Under a plan first revealed two years ago, Rolls-Royce and British Airways have invited fuel suppliers to participate in tests to evaluate alternative aviation fuels in a study to seek practical alternatives to kerosene, the current standard fuel. The two companies have requested samples for possible laboratory and rig trials and, ultimately, tests on a Rolls-Royce RB211-524G engine from a British Airways Boeing 747-400.
Funding will come from the U.S. Continuous Lower Energy, Emissions and Noise (Cleen) program, the Federal Aviation Administration’s principal next-generation environmental effort to demonstrate new technologies, procedures and sustainable alternative jet fuels. If sufficient volumes of candidate fuels are available, tests would be carried out on a Rolls-Royce indoor engine testbed in the UK.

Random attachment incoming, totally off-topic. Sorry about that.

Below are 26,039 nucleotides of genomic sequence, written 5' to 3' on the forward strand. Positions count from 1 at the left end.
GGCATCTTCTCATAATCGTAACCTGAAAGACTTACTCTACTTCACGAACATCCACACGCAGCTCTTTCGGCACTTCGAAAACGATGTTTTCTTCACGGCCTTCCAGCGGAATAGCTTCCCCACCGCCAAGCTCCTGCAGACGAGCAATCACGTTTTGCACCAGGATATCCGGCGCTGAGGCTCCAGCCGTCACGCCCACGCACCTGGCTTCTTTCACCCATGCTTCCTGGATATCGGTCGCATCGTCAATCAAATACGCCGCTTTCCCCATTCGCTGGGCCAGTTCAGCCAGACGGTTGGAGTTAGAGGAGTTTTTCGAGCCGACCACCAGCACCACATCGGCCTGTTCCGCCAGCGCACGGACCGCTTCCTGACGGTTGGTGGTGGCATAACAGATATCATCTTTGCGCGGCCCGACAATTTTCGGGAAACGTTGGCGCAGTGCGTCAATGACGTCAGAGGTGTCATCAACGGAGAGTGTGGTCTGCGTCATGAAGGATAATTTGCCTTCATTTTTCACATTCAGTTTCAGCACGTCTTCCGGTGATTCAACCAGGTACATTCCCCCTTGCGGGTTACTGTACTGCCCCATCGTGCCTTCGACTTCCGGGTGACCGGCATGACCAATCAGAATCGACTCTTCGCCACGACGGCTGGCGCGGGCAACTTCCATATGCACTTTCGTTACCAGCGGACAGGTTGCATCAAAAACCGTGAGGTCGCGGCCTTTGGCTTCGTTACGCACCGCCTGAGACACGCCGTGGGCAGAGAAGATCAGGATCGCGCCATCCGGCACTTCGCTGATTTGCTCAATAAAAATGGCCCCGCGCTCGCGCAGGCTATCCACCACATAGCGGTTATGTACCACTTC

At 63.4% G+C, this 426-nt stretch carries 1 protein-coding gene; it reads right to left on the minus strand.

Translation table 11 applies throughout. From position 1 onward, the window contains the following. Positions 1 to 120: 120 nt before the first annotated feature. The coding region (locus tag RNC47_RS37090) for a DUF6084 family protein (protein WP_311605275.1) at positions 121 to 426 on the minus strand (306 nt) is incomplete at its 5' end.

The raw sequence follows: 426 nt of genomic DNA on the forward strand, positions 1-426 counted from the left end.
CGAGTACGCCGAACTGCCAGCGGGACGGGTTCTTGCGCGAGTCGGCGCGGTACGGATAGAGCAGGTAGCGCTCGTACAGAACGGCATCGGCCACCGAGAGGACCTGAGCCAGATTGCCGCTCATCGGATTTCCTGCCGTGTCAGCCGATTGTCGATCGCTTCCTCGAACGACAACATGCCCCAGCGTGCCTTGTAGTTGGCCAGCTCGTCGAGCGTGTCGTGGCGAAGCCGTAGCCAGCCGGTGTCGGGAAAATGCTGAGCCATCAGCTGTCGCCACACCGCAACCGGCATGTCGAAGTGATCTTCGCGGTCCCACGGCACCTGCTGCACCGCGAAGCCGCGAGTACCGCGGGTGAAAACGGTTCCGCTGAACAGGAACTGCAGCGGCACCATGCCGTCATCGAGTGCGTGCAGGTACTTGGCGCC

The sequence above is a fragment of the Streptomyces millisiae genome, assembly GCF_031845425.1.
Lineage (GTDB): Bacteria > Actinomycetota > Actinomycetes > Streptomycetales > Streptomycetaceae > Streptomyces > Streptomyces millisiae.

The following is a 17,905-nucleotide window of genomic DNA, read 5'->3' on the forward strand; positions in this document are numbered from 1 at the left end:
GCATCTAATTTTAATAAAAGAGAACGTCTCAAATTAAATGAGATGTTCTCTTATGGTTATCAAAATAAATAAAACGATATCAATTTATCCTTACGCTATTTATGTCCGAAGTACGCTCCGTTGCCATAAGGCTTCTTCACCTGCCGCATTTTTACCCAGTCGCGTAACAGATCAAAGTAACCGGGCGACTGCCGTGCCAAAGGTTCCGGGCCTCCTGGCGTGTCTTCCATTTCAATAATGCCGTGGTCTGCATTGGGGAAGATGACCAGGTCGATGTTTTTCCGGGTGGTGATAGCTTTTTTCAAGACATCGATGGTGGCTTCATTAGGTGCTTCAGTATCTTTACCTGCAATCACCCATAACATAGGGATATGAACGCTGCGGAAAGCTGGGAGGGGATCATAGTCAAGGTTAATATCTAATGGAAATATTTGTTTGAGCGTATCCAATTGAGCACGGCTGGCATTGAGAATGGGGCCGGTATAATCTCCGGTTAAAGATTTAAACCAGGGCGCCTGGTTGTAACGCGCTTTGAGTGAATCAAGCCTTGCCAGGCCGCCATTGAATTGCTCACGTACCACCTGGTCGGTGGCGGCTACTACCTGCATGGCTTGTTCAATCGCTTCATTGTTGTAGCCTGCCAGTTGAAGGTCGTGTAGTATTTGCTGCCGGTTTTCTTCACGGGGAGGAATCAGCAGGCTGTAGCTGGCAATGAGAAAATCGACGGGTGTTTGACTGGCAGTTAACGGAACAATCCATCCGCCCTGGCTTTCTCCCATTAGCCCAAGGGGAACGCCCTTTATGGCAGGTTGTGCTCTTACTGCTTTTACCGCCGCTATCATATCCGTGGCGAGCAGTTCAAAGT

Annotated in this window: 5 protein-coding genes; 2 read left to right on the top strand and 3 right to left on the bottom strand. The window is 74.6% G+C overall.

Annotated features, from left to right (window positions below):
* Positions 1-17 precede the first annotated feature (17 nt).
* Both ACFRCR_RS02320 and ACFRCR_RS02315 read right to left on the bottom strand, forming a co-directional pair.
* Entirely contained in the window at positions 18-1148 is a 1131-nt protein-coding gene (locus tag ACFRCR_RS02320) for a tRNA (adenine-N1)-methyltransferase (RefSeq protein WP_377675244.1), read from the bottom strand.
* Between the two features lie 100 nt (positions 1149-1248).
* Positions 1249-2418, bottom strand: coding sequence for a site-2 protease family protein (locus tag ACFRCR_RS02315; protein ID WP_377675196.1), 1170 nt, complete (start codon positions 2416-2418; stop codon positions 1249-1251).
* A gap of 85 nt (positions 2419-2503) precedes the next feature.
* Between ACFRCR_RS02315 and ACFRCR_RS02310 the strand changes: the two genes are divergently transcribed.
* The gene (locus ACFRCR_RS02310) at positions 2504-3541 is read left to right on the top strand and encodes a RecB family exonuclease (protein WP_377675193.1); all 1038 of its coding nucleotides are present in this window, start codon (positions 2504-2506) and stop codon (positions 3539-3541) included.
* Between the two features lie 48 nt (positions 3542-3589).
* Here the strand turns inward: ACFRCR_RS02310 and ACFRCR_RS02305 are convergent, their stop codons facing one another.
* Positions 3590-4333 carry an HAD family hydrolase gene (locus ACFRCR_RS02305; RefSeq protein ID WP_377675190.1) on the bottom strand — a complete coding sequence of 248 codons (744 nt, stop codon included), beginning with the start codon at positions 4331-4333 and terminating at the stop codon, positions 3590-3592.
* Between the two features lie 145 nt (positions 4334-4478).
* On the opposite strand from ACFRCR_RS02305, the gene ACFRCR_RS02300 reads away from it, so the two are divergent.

Candidate fuels for consideration are expected to be derived from
non-petroleum sources, be used neat or blended to meet requirements and have potential for a better overall environmental footprint than kerosene. They also must not unduly compete with food production, cause land or water stress, have potential adverse effects on eco-systems or lead to deforestation.
Testing the engine in a Rolls-Royce testbed enables more accurate data to be gathered in a controlled and consistent environment. The trial aims to explore fuel types different from those currently approved or undergoing certification.